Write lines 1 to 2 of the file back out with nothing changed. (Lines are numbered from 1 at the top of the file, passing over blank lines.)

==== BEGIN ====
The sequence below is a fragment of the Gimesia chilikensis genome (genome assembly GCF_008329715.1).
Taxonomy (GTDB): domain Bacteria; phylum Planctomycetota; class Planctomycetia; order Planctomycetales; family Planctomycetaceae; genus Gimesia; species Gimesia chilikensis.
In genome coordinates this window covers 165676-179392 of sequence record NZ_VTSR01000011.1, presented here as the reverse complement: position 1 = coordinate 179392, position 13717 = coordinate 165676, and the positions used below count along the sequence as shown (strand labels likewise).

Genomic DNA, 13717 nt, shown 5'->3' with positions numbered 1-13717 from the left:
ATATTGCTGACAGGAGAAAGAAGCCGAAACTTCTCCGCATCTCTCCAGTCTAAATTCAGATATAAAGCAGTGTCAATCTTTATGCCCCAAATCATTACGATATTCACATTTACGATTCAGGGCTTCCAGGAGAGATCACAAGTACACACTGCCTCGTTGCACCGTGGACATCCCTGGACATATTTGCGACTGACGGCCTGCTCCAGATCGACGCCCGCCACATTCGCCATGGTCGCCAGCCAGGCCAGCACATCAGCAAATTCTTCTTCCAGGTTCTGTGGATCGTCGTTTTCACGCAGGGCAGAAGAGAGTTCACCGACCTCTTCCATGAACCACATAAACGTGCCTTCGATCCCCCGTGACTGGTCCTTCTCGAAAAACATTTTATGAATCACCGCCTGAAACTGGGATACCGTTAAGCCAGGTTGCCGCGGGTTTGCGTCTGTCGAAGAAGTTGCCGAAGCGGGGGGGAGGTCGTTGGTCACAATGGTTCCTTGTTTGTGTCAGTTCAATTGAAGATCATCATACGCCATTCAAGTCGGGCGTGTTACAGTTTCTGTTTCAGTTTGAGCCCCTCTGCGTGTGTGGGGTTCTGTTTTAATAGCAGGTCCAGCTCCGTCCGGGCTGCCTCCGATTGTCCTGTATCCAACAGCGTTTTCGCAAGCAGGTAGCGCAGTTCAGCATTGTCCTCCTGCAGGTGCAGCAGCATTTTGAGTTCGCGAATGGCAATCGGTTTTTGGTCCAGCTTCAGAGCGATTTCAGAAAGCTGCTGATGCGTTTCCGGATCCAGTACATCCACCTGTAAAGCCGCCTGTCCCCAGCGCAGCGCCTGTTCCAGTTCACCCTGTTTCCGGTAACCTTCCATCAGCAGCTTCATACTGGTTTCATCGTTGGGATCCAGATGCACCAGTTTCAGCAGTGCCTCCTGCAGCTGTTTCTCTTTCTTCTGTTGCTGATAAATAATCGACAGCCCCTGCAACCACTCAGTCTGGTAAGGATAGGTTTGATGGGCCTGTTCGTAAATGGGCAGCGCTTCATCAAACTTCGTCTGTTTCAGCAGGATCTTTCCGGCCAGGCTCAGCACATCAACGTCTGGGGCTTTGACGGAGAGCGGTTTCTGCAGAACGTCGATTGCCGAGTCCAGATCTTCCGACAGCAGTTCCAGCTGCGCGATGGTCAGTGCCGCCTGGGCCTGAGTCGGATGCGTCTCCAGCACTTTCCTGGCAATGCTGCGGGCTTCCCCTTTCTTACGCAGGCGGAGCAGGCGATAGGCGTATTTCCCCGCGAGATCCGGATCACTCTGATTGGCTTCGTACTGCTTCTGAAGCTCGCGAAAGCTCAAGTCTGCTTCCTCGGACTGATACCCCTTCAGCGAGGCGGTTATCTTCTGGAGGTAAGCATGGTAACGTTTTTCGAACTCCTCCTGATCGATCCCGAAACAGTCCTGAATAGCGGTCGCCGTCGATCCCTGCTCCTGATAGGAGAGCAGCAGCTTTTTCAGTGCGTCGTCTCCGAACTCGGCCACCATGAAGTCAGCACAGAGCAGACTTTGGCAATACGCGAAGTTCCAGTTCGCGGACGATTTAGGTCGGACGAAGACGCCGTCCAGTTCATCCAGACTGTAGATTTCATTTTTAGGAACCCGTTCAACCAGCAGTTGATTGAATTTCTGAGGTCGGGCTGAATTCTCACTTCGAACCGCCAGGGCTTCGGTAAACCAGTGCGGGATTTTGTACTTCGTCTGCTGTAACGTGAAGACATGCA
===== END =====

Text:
The sequence below is a fragment of the Gimesia chilikensis genome (genome assembly GCF_008329715.1).
Taxonomy (GTDB): domain Bacteria; phylum Planctomycetota; class Planctomycetia; order Planctomycetales; family Planctomycetaceae; genus Gimesia; species Gimesia chilikensis.